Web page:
Maternal Exposures to Cigarette Smoking and Alcohol and Congenital Diaphragmatic Hernia Open Access
Finn, Julia (Fall 2020)
BACKGROUND: Congenital diaphragmatic hernia (CDH) is a major birth of the diaphragm in which abdominal organs herniate into the thoracic cavity. CDH contributes substantially to infant mortality and disability. CDH has both genetic and environmental risk factors. Previous studies suggest maternal smoking and alcohol exposures during pregnancy may be associated with CDH, but more comprehensive studies are needed. Using data from the National Birth Defects Prevention Study, we examined associations between maternal early pregnancy (one month prior through three months following conception) smoking and alcohol exposures and CDH.
METHODS: CDH cases and unaffected live born singleton controls, delivered from 1997 through 2011, were included. Interview reports of smoking (quantity, frequency, variability) and alcohol consumption (quantity, frequency, variability, type) were obtained from 883 case mothers and 11,829 control mothers. Two analyses were conducted: the main analysis examined deliveries from 2006-2011 and the second, a pooled analysis of all deliveries from 1997 through 2011. Adjusted odds ratios (aORs) and 95% confidence intervals (CIs) were estimated for each smoking and alcohol exposure variable and all CDH and CDH subtypes using multivariable logistic regression analysis.
RESULTS: In the main analysis, positive associations were observed for any smoking, active and/or passive smoking, smoking a minimum of 15 cigarettes per day, and smoking for any duration during early pregnancy and all CDH. Findings were similar for CDH subtypes. Positive associations were also observed for drinking 30 or more drinks/month and 4 or more binge episodes and all CDH. Findings were generally similar for CDH subtypes, with additional positive association observed for 1 binge episode and drinking for 2 months during early pregnancy and CDH Bochdalek. The results of the pooled analyses were generally similar to those for 2006-2011.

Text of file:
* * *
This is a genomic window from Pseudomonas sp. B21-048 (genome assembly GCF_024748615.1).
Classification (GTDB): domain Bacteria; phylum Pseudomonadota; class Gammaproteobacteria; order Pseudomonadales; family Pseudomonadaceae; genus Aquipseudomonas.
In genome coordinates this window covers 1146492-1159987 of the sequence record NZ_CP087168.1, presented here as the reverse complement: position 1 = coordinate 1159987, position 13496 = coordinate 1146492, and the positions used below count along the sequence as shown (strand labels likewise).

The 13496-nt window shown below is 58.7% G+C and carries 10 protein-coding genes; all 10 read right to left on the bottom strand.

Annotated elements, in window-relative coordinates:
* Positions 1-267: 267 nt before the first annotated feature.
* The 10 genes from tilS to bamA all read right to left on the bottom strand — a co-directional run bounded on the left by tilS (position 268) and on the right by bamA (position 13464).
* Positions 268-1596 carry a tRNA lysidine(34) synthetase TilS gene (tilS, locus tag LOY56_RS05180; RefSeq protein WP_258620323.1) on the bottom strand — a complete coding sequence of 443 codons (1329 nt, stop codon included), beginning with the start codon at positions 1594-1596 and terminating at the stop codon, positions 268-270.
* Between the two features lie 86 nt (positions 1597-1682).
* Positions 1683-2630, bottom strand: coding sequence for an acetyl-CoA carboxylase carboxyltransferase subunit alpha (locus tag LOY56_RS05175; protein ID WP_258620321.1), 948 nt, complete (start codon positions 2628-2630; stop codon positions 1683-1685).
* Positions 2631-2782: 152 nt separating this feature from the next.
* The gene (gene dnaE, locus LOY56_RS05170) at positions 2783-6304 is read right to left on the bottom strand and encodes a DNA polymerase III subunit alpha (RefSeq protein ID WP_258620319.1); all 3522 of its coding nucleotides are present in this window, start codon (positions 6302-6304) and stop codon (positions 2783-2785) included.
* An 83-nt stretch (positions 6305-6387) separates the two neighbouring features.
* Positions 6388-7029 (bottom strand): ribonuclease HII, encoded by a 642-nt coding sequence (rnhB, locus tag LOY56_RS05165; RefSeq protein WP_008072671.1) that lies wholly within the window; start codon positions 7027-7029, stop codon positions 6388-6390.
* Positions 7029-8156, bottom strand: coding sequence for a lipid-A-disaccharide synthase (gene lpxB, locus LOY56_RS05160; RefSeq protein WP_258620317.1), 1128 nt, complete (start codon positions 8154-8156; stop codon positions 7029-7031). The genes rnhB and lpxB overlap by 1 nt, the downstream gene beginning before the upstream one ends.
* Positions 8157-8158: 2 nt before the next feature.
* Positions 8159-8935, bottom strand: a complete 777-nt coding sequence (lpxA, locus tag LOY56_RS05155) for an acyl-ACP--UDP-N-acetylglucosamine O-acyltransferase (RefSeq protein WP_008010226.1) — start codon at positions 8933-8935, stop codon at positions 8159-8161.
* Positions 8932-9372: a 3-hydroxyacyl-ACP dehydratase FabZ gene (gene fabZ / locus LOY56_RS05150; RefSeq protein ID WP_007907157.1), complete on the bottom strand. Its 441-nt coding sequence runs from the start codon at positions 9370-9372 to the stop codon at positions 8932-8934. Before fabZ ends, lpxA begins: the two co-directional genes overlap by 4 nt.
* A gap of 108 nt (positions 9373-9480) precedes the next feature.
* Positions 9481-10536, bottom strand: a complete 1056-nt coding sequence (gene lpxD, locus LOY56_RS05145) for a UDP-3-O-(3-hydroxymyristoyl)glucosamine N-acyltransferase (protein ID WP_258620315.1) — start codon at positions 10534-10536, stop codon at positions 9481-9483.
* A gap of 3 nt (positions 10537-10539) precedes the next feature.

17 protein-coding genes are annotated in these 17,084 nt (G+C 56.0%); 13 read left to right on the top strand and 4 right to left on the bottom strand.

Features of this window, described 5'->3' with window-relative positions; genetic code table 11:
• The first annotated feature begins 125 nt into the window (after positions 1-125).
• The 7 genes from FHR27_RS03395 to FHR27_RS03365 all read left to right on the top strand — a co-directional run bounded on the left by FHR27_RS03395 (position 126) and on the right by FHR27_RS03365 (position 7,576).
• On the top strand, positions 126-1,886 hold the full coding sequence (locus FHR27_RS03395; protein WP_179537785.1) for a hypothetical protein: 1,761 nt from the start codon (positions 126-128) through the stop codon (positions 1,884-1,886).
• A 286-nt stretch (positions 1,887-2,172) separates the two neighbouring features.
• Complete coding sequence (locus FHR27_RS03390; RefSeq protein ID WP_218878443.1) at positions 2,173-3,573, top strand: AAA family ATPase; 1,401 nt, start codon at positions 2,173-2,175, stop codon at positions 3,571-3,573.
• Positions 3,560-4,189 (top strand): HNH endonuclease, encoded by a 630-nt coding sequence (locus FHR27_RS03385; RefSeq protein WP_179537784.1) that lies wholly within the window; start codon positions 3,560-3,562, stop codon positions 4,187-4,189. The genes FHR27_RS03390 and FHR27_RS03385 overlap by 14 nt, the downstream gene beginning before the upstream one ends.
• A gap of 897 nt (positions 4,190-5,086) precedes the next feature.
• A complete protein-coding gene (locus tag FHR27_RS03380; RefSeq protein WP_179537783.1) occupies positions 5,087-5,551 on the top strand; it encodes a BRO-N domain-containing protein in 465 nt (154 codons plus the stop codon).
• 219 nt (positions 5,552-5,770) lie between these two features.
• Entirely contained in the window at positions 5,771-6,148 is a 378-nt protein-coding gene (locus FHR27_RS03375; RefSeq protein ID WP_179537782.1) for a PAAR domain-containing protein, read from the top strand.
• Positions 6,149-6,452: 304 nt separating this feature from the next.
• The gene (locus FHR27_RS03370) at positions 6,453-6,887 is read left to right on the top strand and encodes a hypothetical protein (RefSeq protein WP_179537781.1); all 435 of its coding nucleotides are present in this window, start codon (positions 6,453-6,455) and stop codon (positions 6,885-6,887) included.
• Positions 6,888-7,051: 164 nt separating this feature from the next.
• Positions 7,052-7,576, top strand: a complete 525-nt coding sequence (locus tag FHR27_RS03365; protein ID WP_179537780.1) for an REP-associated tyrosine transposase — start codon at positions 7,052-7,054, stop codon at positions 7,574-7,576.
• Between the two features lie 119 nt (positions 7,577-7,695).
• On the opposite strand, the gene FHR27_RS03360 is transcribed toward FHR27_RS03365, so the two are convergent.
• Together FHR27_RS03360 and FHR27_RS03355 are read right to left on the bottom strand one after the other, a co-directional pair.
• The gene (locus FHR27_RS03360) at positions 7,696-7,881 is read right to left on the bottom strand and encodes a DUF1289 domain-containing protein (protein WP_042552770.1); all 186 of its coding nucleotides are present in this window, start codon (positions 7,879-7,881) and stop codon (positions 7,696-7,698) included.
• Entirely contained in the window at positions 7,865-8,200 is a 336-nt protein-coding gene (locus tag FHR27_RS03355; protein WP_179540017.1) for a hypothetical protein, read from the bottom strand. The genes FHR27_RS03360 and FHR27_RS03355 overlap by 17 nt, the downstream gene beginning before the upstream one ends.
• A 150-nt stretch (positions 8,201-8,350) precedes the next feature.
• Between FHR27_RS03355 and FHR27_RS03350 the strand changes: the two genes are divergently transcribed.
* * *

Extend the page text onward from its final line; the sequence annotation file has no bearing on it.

CONCLUSIONS: Several positive associations were observed between maternal smoking and all CDH and CDH subtypes. Whereas few positive associations were observed for maternal early pregnancy alcohol consumption and all CDH or CDH subtypes. Future studies should aim to improve exposure assessment and should examine potential mechanisms accounting for unexpected effects of maternal periconceptional cigarette smoking and alcohol observed in this study.
Table of Contents
TABLE OF CONTENTS
TABLE OF CONTENTS
LIST OF TABLES
CHAPTER I: Public Health Significance
Congenital diaphragmatic hernia
Survival in CDH
Clinical care and costs
Goal and significance
CHAPTER II: Background and Literature Review
Mechanisms of CDH development
Diagnosis and management of CDH
Genetic risk factors
Non-genetic risk factors
Maternal smoking and alcohol exposure
CHAPTER III: Methods
National Birth Defects Prevention Study (NBDPS)
CHAPTER IV: Results
Findings from the analytic period January 1, 2006 - December 31, 2011
Findings from the analytic period October 1, 1997 - December 31, 2011
CHAPTER V: Discussion
Strengths and Limitations
About this Master's Thesis
|Subfield / Discipline|
|Committee Chair / Thesis Advisor|
|Maternal Exposures to Cigarette Smoking and Alcohol and Congenital Diaphragmatic Hernia ()||2020-12-09 11:48:57 -0500||